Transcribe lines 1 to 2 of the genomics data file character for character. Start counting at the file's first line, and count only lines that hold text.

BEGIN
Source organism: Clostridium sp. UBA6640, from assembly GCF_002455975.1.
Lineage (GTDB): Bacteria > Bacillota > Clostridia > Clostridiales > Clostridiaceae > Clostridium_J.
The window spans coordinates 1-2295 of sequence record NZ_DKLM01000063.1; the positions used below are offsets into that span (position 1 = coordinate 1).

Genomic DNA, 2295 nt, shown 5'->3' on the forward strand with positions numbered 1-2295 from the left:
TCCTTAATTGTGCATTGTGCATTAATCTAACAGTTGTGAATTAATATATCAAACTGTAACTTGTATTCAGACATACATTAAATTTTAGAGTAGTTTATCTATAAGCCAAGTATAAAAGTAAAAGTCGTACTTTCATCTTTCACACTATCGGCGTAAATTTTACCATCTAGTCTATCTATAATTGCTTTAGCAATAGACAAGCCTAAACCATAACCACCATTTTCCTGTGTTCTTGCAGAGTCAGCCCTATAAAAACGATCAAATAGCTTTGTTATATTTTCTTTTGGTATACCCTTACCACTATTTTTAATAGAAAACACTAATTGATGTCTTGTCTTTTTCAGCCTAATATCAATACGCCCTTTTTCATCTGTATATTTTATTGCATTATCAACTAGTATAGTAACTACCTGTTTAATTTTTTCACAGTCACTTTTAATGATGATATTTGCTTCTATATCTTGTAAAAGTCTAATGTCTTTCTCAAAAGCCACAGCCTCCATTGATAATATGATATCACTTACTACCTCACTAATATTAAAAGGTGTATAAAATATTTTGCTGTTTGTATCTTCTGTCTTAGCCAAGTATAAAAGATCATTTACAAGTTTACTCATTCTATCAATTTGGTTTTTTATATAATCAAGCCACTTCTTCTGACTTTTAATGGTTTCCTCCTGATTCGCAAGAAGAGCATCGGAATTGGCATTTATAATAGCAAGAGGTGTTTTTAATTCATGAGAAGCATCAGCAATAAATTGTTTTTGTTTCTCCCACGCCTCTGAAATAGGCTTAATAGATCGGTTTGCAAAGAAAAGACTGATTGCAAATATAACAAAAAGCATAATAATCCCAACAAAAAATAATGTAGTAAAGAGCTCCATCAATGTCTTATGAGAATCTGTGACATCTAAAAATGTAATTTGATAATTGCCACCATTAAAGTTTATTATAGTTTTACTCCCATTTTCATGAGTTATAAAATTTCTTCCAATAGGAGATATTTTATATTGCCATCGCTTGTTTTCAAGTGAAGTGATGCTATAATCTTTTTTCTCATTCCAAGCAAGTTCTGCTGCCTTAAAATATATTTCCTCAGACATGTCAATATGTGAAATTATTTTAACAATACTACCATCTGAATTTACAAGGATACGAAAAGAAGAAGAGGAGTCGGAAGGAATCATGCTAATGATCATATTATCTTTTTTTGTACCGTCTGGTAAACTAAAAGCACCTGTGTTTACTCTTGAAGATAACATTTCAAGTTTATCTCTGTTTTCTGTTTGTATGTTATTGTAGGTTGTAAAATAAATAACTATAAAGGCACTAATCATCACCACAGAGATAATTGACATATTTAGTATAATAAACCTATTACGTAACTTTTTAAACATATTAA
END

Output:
Source organism: Clostridium sp. UBA6640, from assembly GCF_002455975.1.
Lineage (GTDB): Bacteria > Bacillota > Clostridia > Clostridiales > Clostridiaceae > Clostridium_J.